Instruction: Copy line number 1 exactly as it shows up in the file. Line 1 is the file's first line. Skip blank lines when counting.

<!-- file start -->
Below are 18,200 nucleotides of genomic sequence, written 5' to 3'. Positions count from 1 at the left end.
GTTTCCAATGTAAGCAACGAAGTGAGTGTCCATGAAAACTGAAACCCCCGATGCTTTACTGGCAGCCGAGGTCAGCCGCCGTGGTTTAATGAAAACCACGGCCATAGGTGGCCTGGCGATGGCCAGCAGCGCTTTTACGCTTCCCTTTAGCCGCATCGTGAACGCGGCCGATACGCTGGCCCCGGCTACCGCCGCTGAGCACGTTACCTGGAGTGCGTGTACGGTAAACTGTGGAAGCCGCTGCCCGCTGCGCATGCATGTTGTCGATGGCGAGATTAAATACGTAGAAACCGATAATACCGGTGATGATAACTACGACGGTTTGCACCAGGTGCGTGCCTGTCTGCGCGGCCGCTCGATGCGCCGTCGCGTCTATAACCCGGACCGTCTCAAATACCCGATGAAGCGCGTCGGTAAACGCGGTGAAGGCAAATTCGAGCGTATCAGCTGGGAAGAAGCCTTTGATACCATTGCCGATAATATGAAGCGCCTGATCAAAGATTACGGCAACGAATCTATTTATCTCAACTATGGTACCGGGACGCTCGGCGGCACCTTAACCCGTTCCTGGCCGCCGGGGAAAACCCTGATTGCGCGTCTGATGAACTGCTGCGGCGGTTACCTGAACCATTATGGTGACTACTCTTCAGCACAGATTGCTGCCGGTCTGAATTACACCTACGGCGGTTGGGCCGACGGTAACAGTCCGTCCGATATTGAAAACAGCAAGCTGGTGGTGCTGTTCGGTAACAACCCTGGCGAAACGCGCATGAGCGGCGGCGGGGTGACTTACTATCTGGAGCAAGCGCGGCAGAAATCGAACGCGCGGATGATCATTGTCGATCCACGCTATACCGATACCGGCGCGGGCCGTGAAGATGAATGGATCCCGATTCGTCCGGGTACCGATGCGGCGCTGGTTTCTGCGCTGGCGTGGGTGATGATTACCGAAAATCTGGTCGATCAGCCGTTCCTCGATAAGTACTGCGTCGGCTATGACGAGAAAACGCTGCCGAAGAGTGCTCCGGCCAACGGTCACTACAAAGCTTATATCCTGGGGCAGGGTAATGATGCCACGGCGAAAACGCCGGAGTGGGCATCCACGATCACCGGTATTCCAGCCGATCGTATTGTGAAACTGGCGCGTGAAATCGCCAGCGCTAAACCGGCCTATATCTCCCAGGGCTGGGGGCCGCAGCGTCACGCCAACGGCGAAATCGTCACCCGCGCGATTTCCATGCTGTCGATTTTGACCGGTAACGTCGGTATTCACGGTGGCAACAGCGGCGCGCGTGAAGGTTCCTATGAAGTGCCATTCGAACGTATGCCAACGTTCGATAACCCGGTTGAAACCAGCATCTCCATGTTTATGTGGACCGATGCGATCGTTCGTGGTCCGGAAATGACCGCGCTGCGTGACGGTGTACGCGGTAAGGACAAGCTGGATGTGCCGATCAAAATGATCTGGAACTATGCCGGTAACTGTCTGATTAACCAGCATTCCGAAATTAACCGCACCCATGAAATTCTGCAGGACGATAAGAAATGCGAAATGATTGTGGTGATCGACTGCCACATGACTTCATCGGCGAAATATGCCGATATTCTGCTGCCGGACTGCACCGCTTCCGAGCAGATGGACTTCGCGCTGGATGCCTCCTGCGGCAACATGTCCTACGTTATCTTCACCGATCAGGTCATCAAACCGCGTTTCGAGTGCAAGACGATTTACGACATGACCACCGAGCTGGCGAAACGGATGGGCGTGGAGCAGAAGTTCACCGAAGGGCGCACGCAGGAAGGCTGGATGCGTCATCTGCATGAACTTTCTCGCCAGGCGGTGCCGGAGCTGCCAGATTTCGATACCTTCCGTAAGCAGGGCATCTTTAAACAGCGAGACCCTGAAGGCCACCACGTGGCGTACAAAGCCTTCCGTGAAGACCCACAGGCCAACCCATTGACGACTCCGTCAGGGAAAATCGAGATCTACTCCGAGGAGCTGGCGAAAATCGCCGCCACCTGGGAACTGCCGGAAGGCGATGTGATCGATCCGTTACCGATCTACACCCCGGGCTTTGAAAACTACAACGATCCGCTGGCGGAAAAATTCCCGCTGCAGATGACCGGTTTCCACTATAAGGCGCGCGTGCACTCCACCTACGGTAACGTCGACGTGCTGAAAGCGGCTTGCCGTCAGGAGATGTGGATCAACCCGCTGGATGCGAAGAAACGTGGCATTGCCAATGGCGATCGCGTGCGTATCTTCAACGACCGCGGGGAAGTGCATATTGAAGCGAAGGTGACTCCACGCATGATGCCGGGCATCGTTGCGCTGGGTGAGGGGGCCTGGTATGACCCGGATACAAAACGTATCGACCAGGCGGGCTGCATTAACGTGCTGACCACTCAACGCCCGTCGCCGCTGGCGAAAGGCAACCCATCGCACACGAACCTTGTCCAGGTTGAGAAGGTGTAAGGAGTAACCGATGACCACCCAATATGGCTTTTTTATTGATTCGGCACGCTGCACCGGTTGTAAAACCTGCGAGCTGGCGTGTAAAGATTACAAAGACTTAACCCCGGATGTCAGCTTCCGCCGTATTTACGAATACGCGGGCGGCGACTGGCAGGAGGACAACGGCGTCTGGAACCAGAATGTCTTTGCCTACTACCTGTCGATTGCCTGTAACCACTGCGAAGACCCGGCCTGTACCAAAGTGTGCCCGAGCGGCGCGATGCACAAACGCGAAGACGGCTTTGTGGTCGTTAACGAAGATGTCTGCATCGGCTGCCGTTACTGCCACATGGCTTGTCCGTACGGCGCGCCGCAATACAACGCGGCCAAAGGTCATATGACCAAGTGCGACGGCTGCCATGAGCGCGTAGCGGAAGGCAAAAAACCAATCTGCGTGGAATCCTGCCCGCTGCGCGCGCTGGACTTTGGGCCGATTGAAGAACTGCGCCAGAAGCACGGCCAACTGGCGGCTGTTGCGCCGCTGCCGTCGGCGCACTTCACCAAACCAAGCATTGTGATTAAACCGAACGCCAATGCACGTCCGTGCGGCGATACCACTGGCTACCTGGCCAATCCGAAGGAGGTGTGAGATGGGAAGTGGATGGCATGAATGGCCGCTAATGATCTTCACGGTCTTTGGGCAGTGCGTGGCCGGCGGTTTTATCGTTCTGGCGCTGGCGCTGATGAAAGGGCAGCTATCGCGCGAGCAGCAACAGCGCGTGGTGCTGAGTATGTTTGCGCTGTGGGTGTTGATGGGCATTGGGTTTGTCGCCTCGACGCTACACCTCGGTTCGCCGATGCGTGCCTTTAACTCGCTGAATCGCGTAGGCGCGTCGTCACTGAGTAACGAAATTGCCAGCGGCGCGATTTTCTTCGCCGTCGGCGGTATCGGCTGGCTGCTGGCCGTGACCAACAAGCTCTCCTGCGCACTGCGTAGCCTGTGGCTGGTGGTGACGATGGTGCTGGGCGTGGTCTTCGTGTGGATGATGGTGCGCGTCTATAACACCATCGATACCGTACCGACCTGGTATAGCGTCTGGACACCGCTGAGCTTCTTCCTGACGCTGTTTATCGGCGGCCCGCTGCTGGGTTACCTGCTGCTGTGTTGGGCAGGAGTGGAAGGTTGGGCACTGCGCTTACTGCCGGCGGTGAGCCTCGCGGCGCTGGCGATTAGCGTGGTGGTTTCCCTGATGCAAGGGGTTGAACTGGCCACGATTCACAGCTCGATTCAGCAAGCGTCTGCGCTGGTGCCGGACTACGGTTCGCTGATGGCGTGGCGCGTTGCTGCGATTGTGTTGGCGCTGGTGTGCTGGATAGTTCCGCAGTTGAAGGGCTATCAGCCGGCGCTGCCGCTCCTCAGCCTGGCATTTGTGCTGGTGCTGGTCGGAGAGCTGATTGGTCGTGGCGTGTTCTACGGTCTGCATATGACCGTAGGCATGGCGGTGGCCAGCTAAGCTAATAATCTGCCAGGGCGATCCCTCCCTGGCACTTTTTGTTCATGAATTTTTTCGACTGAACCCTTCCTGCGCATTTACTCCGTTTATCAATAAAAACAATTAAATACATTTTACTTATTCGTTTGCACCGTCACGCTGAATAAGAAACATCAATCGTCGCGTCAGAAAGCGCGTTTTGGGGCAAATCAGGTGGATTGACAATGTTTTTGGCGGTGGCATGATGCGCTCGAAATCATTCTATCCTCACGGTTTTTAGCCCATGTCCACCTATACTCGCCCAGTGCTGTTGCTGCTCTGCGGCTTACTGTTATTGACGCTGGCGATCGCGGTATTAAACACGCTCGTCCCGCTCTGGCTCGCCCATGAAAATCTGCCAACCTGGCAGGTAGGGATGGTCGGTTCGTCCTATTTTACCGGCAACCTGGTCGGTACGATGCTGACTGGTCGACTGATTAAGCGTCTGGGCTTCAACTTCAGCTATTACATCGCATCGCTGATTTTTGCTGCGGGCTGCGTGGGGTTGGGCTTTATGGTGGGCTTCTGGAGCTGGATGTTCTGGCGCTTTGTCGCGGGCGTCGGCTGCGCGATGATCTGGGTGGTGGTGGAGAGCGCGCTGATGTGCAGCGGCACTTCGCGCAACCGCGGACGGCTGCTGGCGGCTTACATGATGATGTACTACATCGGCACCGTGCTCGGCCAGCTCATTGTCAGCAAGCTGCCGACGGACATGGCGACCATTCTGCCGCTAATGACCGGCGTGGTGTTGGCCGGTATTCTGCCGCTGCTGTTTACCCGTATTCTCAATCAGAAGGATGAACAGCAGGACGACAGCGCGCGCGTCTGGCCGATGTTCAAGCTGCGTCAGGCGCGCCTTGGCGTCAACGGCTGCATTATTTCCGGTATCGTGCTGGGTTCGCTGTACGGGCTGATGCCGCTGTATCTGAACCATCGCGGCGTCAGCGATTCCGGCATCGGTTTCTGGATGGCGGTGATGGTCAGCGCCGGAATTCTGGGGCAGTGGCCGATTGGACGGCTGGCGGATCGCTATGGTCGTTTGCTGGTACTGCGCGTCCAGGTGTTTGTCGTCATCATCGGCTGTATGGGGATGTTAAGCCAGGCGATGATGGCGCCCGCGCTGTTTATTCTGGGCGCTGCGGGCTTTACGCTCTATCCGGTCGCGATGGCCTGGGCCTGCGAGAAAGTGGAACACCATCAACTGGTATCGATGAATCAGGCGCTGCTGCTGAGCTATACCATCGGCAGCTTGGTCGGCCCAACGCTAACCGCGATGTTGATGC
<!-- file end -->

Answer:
Below are 18,200 nucleotides of genomic sequence, written 5' to 3'. Positions count from 1 at the left end.